Faith's Reviews > Searching for Whitopia: An Improbable Journey to the Heart of White America

Searching for Whitopia by Rich Benjamin
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Apr 29, 14

bookshelves: read-nonfiction
Read in January, 2010

This book is not (just) about white flight, and not (just) about "Whitopias": cities and counties that are 85% to 90% white and had population growth of 7% to 10% after 2000, with at least 2/3 of that growth attributable to white people. It's a guide for all people, but especially white people, who hope to be alive in 2042, when people of color are expected to become the majority in the United States.

For example, Benjamin explains:

* Why society as a whole pays a heavy price for the private roads, private parks, private schools, and private playgrounds/social clubs that are common in Whitopias

* Why residential segregation worsens, rather than allays, social tensions in the long run, even threatening democracy

* Why hostility against undocumented immigrants causes problems for people of all racial/ethnic identities

* That one of the principal divisions between Americans today has to do not (just) with race or color but with patriotism versus cosmopolitanism

All that might sound dry, but the only time Benjamin's writing sagged for me was his detailed descriptions of faux house-hunting trips among the McMansions of Dixie, Utah. (He says the real estate sections of newspapers are to him what pornography is to many other men.) Benjamin somehow writes as engagingly about facts and figures as about the conversations he had in numerous Whitopias, including three he lived in for several months apiece. He is educated as a sociologist (apparently) but writes like a journalist, without editorial comment. He's the Studs Turkel of demography.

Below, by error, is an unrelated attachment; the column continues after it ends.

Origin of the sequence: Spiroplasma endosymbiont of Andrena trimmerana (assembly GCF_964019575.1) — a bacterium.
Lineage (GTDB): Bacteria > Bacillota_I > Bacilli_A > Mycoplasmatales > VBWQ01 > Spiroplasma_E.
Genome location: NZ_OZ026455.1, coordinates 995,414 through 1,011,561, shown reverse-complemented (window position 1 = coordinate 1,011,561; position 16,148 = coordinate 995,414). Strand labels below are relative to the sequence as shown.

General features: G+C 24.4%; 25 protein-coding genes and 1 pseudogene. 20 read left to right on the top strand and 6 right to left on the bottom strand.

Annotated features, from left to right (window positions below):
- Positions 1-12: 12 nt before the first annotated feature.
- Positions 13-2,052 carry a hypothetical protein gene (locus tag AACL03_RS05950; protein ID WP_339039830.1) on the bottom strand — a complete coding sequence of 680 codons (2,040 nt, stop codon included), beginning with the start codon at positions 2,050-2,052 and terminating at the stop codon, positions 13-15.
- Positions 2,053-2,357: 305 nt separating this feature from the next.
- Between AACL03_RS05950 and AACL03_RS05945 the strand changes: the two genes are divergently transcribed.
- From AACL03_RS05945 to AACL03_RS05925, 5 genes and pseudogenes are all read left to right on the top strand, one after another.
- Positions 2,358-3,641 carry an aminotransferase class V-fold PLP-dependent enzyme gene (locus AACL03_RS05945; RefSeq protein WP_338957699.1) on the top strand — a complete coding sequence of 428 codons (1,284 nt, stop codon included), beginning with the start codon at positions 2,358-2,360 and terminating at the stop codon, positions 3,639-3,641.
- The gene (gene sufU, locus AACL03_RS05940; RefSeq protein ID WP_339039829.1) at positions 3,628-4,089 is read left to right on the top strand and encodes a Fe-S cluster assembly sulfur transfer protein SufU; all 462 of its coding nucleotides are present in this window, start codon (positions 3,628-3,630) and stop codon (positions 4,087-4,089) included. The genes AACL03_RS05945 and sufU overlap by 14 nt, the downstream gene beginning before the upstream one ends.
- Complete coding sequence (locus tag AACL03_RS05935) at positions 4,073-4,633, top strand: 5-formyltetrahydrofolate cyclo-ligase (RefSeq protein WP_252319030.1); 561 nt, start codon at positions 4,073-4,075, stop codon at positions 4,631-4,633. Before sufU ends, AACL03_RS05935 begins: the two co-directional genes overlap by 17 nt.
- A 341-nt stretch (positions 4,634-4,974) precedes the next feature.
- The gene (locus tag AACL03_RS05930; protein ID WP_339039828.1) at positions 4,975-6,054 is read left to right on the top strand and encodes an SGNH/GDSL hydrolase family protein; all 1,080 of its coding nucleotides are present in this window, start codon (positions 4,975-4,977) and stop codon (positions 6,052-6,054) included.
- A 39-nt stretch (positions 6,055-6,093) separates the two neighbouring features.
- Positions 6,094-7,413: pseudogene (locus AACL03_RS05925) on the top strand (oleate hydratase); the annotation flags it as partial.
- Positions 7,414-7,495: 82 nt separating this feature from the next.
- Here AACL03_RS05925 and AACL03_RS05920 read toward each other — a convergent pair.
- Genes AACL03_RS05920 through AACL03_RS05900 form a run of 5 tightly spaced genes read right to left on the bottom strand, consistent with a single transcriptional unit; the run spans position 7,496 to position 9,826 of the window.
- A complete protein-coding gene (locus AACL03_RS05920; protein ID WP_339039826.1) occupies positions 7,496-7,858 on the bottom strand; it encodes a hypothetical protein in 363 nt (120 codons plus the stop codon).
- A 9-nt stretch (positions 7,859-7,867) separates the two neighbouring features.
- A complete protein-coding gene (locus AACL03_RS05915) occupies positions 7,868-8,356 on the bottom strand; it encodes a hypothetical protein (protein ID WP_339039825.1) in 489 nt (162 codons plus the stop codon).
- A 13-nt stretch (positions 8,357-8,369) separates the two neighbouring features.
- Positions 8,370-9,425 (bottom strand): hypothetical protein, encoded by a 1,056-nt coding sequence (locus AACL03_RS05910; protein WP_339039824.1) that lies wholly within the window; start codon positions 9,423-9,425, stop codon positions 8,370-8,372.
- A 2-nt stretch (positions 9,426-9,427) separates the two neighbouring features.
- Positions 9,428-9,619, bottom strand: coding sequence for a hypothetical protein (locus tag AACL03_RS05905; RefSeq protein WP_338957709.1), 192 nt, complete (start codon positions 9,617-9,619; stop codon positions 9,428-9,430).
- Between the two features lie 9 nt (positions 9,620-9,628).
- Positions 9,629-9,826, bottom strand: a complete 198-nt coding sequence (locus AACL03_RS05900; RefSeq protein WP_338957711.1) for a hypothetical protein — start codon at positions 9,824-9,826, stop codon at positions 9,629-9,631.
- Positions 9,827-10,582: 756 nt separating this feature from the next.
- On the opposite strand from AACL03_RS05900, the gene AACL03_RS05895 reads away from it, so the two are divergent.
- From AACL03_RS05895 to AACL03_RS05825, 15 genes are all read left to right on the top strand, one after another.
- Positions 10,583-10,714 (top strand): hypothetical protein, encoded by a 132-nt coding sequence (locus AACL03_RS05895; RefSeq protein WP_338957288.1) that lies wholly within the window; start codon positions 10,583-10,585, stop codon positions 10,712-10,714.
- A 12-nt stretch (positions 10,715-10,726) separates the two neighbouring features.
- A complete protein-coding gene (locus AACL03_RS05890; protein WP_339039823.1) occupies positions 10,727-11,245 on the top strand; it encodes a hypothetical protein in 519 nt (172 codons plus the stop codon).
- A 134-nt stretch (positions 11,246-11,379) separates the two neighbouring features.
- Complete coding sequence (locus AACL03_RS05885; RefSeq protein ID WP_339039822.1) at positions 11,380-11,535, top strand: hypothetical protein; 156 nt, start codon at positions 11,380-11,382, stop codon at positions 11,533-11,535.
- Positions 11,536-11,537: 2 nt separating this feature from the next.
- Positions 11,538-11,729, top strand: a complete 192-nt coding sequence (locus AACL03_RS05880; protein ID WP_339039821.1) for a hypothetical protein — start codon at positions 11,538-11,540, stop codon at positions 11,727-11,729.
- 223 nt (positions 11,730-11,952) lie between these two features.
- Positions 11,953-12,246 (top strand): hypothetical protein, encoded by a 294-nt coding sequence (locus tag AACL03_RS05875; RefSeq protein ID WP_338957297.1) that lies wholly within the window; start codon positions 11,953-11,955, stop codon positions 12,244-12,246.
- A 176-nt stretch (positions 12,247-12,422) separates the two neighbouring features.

Like President Obama and many other black people in the US, Benjamin has a multiracial family, including white surrogate grandparents. He ends with a gentle passage that expresses his empathy with white people and his hope that "our national experiment" will work. "What's eating at millions of white Americans is deeper and subtler than the immigration shout fest or any election cycle. It's about economic security, national identity, who America is, and who it wants to be.......The cumulative anxiety shared by Americans like [the ones I interviewed] is not just about money or skin color; it's about the pace and magnitude of change in America and whether they can summon the courage and skill to survive it." To encourage us, he quotes Milton from Aeropagitica: "I cannot praise a fugitive and cloistered virtue, unexercised and unbreathed, that never sallies out and sees her adversary, but slinks out of the race where that immortal garland is to be run for, not without dust and heat."


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